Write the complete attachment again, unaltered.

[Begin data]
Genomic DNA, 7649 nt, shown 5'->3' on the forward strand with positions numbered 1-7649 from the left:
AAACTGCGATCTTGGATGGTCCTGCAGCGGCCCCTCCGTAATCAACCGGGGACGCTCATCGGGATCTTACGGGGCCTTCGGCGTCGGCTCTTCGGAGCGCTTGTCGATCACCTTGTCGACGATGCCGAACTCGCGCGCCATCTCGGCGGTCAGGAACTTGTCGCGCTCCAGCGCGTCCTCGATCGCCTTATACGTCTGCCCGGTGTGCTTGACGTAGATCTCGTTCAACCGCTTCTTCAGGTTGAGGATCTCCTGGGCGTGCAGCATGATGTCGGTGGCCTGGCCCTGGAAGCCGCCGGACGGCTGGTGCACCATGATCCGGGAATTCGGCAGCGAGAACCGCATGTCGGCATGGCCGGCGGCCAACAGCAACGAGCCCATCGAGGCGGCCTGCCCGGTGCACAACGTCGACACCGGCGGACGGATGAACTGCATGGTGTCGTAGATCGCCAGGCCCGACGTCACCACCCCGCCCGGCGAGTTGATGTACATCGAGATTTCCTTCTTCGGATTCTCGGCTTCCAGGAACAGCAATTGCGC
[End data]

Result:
Genomic DNA, 7649 nt, shown 5'->3' on the forward strand with positions numbered 1-7649 from the left:
AAACTGCGATCTTGGATGGTCCTGCAGCGGCCCCTCCGTAATCAACCGGGGACGCTCATCGGGATCTTACGGGGCCTTCGGCGTCGGCTCTTCGGAGCGCTTGTCGATCACCTTGTCGACGATGCCGAACTCGCGCGCCATCTCGGCGGTCAGGAACTTGTCGCGCTCCAGCGCGTCCTCGATCGCCTTATACGTCTGCCCGGTGTGCTTGACGTAGATCTCGTTCAACCGCTTCTTCAGGTTGAGGATCTCCTGGGCGTGCAGCATGATGTCGGTGGCCTGGCCCTGGAAGCCGCCGGACGGCTGGTGCACCATGATCCGGGAATTCGGCAGCGAGAACCGCATGTCGGCATGGCCGGCGGCCAACAGCAACGAGCCCATCGAGGCGGCCTGCCCGGTGCACAACGTCGACACCGGCGGACGGATGAACTGCATGGTGTCGTAGATCGCCAGGCCCGACGTCACCACCCCGCCCGGCGAGTTGATGTACATCGAGATTTCCTTCTTCGGATTCTCGGCTTCCAGGAACAGCAATTGCGC